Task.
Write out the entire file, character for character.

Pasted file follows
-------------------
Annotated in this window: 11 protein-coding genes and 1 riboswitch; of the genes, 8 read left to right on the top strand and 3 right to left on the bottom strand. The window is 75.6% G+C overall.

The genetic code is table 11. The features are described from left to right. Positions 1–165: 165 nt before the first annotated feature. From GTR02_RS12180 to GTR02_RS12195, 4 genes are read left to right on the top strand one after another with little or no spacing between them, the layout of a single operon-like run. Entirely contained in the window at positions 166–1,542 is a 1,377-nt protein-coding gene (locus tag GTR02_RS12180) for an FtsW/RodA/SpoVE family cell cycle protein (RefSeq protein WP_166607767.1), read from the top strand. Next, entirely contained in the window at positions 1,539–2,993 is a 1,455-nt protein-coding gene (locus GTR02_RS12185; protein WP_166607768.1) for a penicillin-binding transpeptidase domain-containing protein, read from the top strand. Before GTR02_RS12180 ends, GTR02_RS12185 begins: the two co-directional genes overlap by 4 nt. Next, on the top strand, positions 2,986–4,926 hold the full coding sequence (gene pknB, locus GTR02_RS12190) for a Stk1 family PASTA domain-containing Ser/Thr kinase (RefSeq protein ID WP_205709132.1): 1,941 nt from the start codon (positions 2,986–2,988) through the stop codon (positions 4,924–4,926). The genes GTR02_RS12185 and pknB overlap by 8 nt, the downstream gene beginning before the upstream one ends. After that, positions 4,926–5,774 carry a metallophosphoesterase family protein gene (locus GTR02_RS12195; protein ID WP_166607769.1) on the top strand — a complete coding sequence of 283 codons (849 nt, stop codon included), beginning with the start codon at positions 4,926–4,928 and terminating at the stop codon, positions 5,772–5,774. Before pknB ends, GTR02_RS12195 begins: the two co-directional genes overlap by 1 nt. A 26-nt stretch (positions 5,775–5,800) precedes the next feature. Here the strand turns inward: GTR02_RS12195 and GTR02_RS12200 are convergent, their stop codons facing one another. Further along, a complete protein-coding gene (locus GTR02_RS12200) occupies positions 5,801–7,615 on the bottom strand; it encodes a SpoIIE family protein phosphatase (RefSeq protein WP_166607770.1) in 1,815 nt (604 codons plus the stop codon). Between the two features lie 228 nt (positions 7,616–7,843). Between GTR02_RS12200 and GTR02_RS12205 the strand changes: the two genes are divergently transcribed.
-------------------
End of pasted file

Annotated in this window: 11 protein-coding genes and 1 riboswitch; of the genes, 8 read left to right on the top strand and 3 right to left on the bottom strand. The window is 75.6% G+C overall.

The genetic code is table 11. The features are described from left to right. Positions 1–165: 165 nt before the first annotated feature. From GTR02_RS12180 to GTR02_RS12195, 4 genes are read left to right on the top strand one after another with little or no spacing between them, the layout of a single operon-like run. Entirely contained in the window at positions 166–1,542 is a 1,377-nt protein-coding gene (locus tag GTR02_RS12180) for an FtsW/RodA/SpoVE family cell cycle protein (RefSeq protein WP_166607767.1), read from the top strand. Next, entirely contained in the window at positions 1,539–2,993 is a 1,455-nt protein-coding gene (locus GTR02_RS12185; protein WP_166607768.1) for a penicillin-binding transpeptidase domain-containing protein, read from the top strand. Before GTR02_RS12180 ends, GTR02_RS12185 begins: the two co-directional genes overlap by 4 nt. Next, on the top strand, positions 2,986–4,926 hold the full coding sequence (gene pknB, locus GTR02_RS12190) for a Stk1 family PASTA domain-containing Ser/Thr kinase (RefSeq protein ID WP_205709132.1): 1,941 nt from the start codon (positions 2,986–2,988) through the stop codon (positions 4,924–4,926). The genes GTR02_RS12185 and pknB overlap by 8 nt, the downstream gene beginning before the upstream one ends. After that, positions 4,926–5,774 carry a metallophosphoesterase family protein gene (locus GTR02_RS12195; protein ID WP_166607769.1) on the top strand — a complete coding sequence of 283 codons (849 nt, stop codon included), beginning with the start codon at positions 4,926–4,928 and terminating at the stop codon, positions 5,772–5,774. Before pknB ends, GTR02_RS12195 begins: the two co-directional genes overlap by 1 nt. A 26-nt stretch (positions 5,775–5,800) precedes the next feature. Here the strand turns inward: GTR02_RS12195 and GTR02_RS12200 are convergent, their stop codons facing one another. Further along, a complete protein-coding gene (locus GTR02_RS12200) occupies positions 5,801–7,615 on the bottom strand; it encodes a SpoIIE family protein phosphatase (RefSeq protein WP_166607770.1) in 1,815 nt (604 codons plus the stop codon). Between the two features lie 228 nt (positions 7,616–7,843). Between GTR02_RS12200 and GTR02_RS12205 the strand changes: the two genes are divergently transcribed.